# Part A: Prove that $(k, n+k) = 1$ if and only if $(k, n)= 1$

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## Solution 1

$(k,k+n)=1 \Leftrightarrow \exists x,y \in \mathbb{Z}$ such that $xk + (k+n)y = 1 \Leftrightarrow xk + yk + yn =1 \Leftrightarrow k(x+y) + yn = 1 \Leftrightarrow (n,k)=1$

## Solution 2

If integer $d$ divides $k, n+k; d$ must divide $n+k-k=?$

If integer $D$ divides $k, n; d$ must divide $n+k,$ more generally $A\cdot n+B\cdot k$ where $A,B$ are arbitrary integers

## Solution 3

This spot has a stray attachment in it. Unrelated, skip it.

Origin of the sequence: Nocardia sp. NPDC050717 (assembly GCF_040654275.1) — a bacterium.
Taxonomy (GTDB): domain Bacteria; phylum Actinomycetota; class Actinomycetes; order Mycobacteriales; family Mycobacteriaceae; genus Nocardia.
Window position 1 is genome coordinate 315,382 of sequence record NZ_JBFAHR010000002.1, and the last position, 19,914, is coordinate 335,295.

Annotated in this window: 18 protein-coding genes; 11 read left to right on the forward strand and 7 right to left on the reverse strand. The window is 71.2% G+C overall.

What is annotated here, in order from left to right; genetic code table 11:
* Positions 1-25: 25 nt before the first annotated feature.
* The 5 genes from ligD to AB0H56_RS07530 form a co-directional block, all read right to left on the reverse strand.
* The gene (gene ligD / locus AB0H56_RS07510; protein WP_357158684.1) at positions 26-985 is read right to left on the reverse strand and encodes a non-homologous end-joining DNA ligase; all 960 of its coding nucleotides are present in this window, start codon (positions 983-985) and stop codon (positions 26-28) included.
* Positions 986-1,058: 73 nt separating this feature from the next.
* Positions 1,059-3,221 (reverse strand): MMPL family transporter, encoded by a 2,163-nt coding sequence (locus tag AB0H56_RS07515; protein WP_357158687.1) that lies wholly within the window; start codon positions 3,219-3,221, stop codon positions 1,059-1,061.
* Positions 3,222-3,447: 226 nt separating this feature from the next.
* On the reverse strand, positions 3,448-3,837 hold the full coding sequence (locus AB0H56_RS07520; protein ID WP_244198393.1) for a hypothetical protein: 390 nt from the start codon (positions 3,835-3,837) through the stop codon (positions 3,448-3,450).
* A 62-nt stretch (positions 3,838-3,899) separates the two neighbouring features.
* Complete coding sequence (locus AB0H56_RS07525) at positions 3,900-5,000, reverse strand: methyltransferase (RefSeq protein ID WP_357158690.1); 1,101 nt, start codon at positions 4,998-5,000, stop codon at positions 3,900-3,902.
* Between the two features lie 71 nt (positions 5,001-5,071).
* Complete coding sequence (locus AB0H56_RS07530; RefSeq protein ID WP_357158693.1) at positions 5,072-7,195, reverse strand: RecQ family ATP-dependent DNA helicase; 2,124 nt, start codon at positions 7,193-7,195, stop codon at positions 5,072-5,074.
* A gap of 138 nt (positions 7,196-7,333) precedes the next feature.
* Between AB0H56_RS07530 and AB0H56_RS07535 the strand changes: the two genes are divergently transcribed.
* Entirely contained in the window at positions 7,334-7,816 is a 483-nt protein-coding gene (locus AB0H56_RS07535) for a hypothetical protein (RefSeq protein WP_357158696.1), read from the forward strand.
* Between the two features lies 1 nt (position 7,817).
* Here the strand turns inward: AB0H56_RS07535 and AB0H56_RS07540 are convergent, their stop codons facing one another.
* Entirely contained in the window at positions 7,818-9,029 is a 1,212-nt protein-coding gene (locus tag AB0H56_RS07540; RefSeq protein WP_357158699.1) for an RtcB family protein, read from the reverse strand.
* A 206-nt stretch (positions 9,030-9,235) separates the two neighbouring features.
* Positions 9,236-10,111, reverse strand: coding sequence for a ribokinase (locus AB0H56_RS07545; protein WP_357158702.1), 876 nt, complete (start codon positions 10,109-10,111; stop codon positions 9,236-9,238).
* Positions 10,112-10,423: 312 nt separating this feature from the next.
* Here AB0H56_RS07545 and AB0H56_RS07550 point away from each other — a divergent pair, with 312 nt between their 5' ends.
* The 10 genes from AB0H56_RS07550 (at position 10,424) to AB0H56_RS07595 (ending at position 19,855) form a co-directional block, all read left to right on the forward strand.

Use this theorem:

the gcd of two numbers is 1 if and only if you can express 1 as a linear combination of the two numbers.

suppose that $(k,n)=1$. we want to show that (k, n+k)=1.

there exist integers $i,j$ such that $ki+nj=1$. then $k(i-j)+(n+k)j=1$, so (k, n+k)=1.

I'll let you do the converse. It is even easier than the first part.

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### Reimer Glasgow

I'm teaching myself for fun!

Updated on October 11, 2022

• Reimer Glasgow about 1 year

Part A is in the title, Part B is here: Is it true that $(k, n+k)= d$ if and only if $(k, n)=d$?

I am still working on the Part A.

What I have so far:

if $(k, n)= 1$ then $1|k$, $1|n$ and $1|(n-k)$

if $(k, n+k)=1$ then $1|k$, $1|n+k$ and $1|((n+k)- k) \to 1|n$

I was under the impression that if $d|a$ and $d|b$, that $d|(b-a)$.

Is this false? What more should I be doing to tackle part A?